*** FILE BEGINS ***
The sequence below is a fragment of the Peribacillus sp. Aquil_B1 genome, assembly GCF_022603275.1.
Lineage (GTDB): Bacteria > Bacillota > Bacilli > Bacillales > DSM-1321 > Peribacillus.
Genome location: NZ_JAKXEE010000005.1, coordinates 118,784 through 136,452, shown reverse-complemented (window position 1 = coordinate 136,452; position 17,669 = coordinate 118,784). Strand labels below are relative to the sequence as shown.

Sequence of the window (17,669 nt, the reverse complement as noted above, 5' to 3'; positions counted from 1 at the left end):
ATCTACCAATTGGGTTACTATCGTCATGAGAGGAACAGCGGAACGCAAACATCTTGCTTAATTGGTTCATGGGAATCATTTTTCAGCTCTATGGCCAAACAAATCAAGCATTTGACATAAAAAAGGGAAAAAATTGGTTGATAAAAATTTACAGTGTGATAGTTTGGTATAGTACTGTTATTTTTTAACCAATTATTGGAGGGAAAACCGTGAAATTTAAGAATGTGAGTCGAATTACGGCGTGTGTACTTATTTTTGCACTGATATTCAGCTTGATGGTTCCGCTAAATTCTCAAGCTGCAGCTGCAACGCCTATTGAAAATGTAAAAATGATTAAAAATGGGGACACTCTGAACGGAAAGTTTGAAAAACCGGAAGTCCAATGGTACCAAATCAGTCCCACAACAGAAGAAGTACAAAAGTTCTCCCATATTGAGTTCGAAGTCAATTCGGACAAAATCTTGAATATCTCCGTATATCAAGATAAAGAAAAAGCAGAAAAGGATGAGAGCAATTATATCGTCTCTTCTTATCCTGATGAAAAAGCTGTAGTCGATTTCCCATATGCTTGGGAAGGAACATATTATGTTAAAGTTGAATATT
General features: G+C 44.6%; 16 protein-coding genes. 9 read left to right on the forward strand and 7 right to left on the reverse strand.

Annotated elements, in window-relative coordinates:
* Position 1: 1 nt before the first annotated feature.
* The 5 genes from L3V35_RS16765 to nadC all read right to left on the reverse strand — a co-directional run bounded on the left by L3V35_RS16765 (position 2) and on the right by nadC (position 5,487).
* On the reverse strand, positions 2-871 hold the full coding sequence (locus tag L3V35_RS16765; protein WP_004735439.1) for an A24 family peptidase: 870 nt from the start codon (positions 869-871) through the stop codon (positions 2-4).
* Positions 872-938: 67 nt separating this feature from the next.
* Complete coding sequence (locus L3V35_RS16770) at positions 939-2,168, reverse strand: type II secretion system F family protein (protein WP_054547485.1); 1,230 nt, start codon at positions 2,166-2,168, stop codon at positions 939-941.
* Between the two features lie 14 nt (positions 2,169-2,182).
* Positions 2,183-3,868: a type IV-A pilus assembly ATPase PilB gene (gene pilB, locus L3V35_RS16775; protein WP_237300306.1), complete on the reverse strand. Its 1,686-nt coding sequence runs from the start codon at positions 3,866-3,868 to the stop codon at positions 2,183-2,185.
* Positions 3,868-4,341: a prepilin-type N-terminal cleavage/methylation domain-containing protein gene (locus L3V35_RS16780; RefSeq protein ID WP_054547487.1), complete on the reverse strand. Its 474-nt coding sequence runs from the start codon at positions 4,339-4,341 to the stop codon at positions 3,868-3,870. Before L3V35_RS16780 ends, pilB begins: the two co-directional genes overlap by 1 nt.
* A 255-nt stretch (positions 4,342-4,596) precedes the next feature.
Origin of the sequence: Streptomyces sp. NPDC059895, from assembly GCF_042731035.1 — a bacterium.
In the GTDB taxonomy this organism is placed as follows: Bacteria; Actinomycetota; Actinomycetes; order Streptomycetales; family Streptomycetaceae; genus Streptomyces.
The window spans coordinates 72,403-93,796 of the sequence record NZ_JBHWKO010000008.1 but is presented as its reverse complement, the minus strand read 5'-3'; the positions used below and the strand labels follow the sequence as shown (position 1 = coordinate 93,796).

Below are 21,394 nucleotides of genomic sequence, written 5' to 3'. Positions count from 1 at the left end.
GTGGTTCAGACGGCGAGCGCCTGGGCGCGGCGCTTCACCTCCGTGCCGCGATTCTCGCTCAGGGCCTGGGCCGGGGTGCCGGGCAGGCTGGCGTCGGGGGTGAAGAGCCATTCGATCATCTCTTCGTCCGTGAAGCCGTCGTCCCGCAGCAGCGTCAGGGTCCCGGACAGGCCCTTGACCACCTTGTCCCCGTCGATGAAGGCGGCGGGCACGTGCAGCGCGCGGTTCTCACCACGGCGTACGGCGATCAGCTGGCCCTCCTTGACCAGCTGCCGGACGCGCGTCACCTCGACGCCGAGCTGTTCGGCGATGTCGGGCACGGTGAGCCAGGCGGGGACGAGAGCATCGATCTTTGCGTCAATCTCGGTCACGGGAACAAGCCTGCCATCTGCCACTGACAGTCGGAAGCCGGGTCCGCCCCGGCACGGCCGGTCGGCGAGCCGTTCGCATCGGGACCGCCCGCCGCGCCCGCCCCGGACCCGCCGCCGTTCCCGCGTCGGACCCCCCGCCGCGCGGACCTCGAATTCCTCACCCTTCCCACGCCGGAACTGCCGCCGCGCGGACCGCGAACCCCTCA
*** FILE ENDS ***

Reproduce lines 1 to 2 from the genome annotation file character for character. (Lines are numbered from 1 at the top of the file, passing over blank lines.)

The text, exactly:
The sequence below is a fragment of the Peribacillus sp. Aquil_B1 genome, assembly GCF_022603275.1.
Lineage (GTDB): Bacteria > Bacillota > Bacilli > Bacillales > DSM-1321 > Peribacillus.